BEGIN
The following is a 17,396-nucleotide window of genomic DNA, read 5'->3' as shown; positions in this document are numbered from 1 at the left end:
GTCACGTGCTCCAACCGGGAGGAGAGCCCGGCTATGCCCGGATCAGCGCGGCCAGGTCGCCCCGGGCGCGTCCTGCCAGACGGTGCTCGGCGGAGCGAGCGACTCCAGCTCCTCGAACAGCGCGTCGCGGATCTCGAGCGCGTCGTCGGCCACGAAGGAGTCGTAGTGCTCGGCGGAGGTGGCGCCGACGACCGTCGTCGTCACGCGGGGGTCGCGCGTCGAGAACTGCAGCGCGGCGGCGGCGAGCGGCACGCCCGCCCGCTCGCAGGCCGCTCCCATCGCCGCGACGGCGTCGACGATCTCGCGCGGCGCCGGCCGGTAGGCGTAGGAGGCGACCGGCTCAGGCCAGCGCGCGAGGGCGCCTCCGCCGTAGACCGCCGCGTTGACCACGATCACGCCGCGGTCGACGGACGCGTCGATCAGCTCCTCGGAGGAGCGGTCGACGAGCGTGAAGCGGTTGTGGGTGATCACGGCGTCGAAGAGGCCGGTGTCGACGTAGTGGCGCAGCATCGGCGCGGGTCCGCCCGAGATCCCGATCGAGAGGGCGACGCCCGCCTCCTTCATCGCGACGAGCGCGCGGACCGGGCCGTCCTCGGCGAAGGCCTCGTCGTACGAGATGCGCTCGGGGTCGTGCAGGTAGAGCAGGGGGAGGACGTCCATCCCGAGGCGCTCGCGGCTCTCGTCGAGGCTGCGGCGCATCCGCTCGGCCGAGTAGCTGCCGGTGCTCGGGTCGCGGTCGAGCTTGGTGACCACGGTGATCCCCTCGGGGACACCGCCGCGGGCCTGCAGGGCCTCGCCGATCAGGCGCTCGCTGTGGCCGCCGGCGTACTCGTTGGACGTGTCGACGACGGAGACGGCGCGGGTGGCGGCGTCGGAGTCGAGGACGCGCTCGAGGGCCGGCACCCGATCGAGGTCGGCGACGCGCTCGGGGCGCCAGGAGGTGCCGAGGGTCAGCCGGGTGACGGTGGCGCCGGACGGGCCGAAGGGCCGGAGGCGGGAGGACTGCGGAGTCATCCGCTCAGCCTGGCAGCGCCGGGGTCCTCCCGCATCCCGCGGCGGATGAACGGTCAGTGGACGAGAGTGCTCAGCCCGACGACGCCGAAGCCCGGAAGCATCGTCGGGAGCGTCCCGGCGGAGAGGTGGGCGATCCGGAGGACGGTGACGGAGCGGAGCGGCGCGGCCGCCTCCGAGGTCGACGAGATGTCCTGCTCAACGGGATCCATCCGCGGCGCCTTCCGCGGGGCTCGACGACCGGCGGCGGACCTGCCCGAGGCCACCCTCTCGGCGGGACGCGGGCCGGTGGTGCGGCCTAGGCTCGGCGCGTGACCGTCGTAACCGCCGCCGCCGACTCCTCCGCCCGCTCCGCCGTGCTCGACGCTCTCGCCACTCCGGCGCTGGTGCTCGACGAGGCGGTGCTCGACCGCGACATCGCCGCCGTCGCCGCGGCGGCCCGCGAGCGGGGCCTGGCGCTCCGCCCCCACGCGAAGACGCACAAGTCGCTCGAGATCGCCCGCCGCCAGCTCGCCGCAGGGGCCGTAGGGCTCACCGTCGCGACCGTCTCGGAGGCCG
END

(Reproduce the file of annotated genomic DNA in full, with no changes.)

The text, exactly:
The following is a 17,396-nucleotide window of genomic DNA, read 5'->3' as shown; positions in this document are numbered from 1 at the left end:
GTCACGTGCTCCAACCGGGAGGAGAGCCCGGCTATGCCCGGATCAGCGCGGCCAGGTCGCCCCGGGCGCGTCCTGCCAGACGGTGCTCGGCGGAGCGAGCGACTCCAGCTCCTCGAACAGCGCGTCGCGGATCTCGAGCGCGTCGTCGGCCACGAAGGAGTCGTAGTGCTCGGCGGAGGTGGCGCCGACGACCGTCGTCGTCACGCGGGGGTCGCGCGTCGAGAACTGCAGCGCGGCGGCGGCGAGCGGCACGCCCGCCCGCTCGCAGGCCGCTCCCATCGCCGCGACGGCGTCGACGATCTCGCGCGGCGCCGGCCGGTAGGCGTAGGAGGCGACCGGCTCAGGCCAGCGCGCGAGGGCGCCTCCGCCGTAGACCGCCGCGTTGACCACGATCACGCCGCGGTCGACGGACGCGTCGATCAGCTCCTCGGAGGAGCGGTCGACGAGCGTGAAGCGGTTGTGGGTGATCACGGCGTCGAAGAGGCCGGTGTCGACGTAGTGGCGCAGCATCGGCGCGGGTCCGCCCGAGATCCCGATCGAGAGGGCGACGCCCGCCTCCTTCATCGCGACGAGCGCGCGGACCGGGCCGTCCTCGGCGAAGGCCTCGTCGTACGAGATGCGCTCGGGGTCGTGCAGGTAGAGCAGGGGGAGGACGTCCATCCCGAGGCGCTCGCGGCTCTCGTCGAGGCTGCGGCGCATCCGCTCGGCCGAGTAGCTGCCGGTGCTCGGGTCGCGGTCGAGCTTGGTGACCACGGTGATCCCCTCGGGGACACCGCCGCGGGCCTGCAGGGCCTCGCCGATCAGGCGCTCGCTGTGGCCGCCGGCGTACTCGTTGGACGTGTCGACGACGGAGACGGCGCGGGTGGCGGCGTCGGAGTCGAGGACGCGCTCGAGGGCCGGCACCCGATCGAGGTCGGCGACGCGCTCGGGGCGCCAGGAGGTGCCGAGGGTCAGCCGGGTGACGGTGGCGCCGGACGGGCCGAAGGGCCGGAGGCGGGAGGACTGCGGAGTCATCCGCTCAGCCTGGCAGCGCCGGGGTCCTCCCGCATCCCGCGGCGGATGAACGGTCAGTGGACGAGAGTGCTCAGCCCGACGACGCCGAAGCCCGGAAGCATCGTCGGGAGCGTCCCGGCGGAGAGGTGGGCGATCCGGAGGACGGTGACGGAGCGGAGCGGCGCGGCCGCCTCCGAGGTCGACGAGATGTCCTGCTCAACGGGATCCATCCGCGGCGCCTTCCGCGGGGCTCGACGACCGGCGGCGGACCTGCCCGAGGCCACCCTCTCGGCGGGACGCGGGCCGGTGGTGCGGCCTAGGCTCGGCGCGTGACCGTCGTAACCGCCGCCGCCGACTCCTCCGCCCGCTCCGCCGTGCTCGACGCTCTCGCCACTCCGGCGCTGGTGCTCGACGAGGCGGTGCTCGACCGCGACATCGCCGCCGTCGCCGCGGCGGCCCGCGAGCGGGGCCTGGCGCTCCGCCCCCACGCGAAGACGCACAAGTCGCTCGAGATCGCCCGCCGCCAGCTCGCCGCAGGGGCCGTAGGGCTCACCGTCGCGACCGTCTCGGAGGCCG